The Plastics Industry Association (PLASTICS), along with 11 partner associations, delivered a letter to Capitol Hill yesterday calling on the House majority and minority leaders to develop and advance an infrastructure investment package to address the United States’ need for better recycling efforts and innovation. The letter cites recent decisions—and ultimately, disruptors to U.S. recycling programs—by China to reduce or end the import of scrap material from other nations, coupled with the loss of valuable feedstock for American manufacturing when material that isn’t recycled ends up in landfills.
“Recycled materials are a national resource that are underutilized in our economy,” said PLASTICS Vice President of Government Affairs Scott DeFife in a statement. “The facilities that are needed to process recycled materials require modernization. Our letter to lawmakers invites the start of a national dialogue on improving our recycling infrastructure, and jumpstarting the nation's ability to collect, process and recycle more of these valuable commodities. The nation faces a critical juncture in waste management policies, and the federal government can work with state and local entities to make significant inroads with greater investments in recycling education and infrastructure.”
According to the 2016 U.S. Environmental Protection Agency’s Recycling Economic Information Report, in one year recycling and reuse in the United States accounted for 757,000 jobs, $36.6 billion in wages and $6.7 billion in tax revenue.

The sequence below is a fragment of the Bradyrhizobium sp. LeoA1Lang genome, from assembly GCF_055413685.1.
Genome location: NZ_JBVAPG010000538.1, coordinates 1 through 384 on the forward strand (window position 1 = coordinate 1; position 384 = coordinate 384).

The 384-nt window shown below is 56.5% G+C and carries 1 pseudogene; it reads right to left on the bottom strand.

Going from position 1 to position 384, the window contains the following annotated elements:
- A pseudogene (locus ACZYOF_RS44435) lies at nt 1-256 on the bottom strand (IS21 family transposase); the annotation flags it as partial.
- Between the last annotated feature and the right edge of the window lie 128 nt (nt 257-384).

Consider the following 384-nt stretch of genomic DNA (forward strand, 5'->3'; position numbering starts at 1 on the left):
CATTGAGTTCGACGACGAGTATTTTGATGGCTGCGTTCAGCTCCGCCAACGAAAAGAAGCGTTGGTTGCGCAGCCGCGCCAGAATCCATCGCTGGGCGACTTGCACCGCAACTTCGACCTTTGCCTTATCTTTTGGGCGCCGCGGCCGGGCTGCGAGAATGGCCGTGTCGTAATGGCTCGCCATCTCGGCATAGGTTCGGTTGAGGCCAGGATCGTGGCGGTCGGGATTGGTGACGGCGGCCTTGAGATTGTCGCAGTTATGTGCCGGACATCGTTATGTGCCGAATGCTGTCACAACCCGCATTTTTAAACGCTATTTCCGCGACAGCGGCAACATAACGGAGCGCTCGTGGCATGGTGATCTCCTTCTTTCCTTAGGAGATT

“The U.S. recycling industry is in a transformative time, and through investment in our recycling infrastructure, we can ensure the industry changes and grows in a way that will meet our domestic manufacturing needs for years to come,” said PLASTICS Vice President of Sustainability Kim Holmes in a statement.
The letter outlines the following priorities:
- Retrofitting materials recovery facilities (MRFs) with advanced sorting equipment that can identify and properly handle a wider range of packaging forms, including flexible film and smaller items made of otherwise recyclable material.
- Quicker permitting of MRFs, plastics recycling facilities and conversion technology facilities that create valuable chemicals and energy products.
- Increased use of recycled material in infrastructure products where appropriate.
- Broadened use of private activity bonds for recycling projects.
- Incentive grants for state and local governments to expand curbside recycling options and the range of materials collected.
- Education and training to improve understanding of what is recyclable and to promote the manufacturing jobs aspect of the recycling process that supports American jobs, the U.S. economy and the environment.
The signatories represent public and private sector associations and organizations, including the American Chemistry Council, Association of Plastics Recyclers, Carpet America Recovery Effort, Flexible Packaging Association, Foodservice Packaging Institute, GreenBlue, Institute of Scrap Recycling Industries, National Waste & Recycling Association, PAC Packaging Consortium, Solid Waste Association of North America and The Recycling Partnership.